Young supporters of former President Donald Trump hold “Trump 2024” signs at a 2024 election campaign rally in Waco, Texas, in March 2023.
Suzanne Cordeiro / AFP via Getty Images

This far out from the race, it’s also possible that the kind of young people giving their responses to pollsters are simply more amped up about how they feel about Biden specifically. Sometimes called “expressive responding,” this theory proposes that the kind of people responding to surveys may be trying to communicate an ideological or partisan loyalty in their survey response. For disengaged young voters, responding to polls functions as a way of expressing their frustration with the incumbent, Biden, rather than thinking about a binary choice, Carlson said.

And adding to this lens is a final problem from the way the polls are being conducted. In November, the Financial Times data reporter John Burn-Murdoch analyzed a series of polls to compare the way voters across age cohorts feel about Trump versus Biden depending on if they were polled via an online poll or a telephone survey. Breaking out the results by method reveals that the huge decline in young voters’ support for Biden shows up exclusively in telephone polls. Online polls, meanwhile, show little change compared to the way young people voted in 2020. “The age-group swings we’re currently seeing in telephone polling would be completely unprecedented,” Burn-Murdoch concludes.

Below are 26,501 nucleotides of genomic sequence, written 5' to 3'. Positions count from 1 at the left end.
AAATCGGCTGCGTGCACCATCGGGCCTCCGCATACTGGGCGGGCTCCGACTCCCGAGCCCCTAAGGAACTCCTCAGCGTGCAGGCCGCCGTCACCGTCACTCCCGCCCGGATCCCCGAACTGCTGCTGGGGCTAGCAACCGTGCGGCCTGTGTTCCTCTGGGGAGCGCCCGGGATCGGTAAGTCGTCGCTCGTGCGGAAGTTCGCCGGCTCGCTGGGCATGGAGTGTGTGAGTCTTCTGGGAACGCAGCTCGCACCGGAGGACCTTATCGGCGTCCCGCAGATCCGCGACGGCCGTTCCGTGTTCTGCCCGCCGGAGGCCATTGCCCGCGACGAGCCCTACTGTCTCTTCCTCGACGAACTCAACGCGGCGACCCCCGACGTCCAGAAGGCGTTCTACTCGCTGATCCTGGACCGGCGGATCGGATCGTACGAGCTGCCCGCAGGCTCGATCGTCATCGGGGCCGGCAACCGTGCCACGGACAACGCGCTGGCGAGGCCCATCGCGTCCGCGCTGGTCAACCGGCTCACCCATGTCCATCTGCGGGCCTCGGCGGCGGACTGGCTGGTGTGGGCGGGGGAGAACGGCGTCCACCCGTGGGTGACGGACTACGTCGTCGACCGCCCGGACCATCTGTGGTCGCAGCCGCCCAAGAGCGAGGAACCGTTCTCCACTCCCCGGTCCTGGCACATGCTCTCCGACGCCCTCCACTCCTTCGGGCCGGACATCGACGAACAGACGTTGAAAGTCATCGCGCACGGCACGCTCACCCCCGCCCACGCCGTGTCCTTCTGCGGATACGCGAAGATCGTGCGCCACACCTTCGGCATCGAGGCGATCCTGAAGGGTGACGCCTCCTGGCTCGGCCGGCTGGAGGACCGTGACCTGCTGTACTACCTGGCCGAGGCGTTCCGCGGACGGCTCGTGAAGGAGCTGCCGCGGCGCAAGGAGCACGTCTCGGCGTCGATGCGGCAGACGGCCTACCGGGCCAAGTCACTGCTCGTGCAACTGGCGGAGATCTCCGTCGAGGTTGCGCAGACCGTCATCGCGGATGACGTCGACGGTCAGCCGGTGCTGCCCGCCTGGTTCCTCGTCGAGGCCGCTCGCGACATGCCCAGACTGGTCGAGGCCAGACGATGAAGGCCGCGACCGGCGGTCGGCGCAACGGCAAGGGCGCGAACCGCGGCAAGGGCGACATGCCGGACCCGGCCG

Asking other pollsters about this phenomenon yielded a mixed bag of responses. No one dismissed these concerns — but they specified that it doesn’t tell the whole story. Carlson’s own analysis of these swings leads him to believe that there is a reason for caution because of the effect of non-response bias. “The phone polling is where we’re seeing the biggest jumps right now from 2020 results,” Carlson said. “They are seeing way bigger swings toward Trump from Biden than online polls.” He cited results from YouGov’s polls with Yahoo News and CBS News as examples of online polls that aren’t showing a drastic swing toward Trump.

Jackson also added a bit of caution to just restricting this scrutiny to a phone versus online poll dynamic. She noted that firms make different decisions about how to pick their samples: picking from a registered voter pool first or matching up respondents to the registered voter list after running a poll; trying to update your sample as you get more responses or letting a poll just run with the original sample you chose. “We’re at a place in surveying where really, the advantages of one mode versus the other, have, for accuracy, disappeared. They all have their biases. What we really have to focus on is reaching people where they are, where they’re most likely to answer,” Jackson said.

And at the same time, another caveat: Almost all public polls right now, including the much-discussed New York Times and USA Today polls, are showing results from all adults or all registered voters. Few firms are trying to say whether these are people who are likely to vote. “And since young people are one of the least likely groups to turn out, they’re going to be really heavily affected by not screening on being likely to vote,” Jackson said.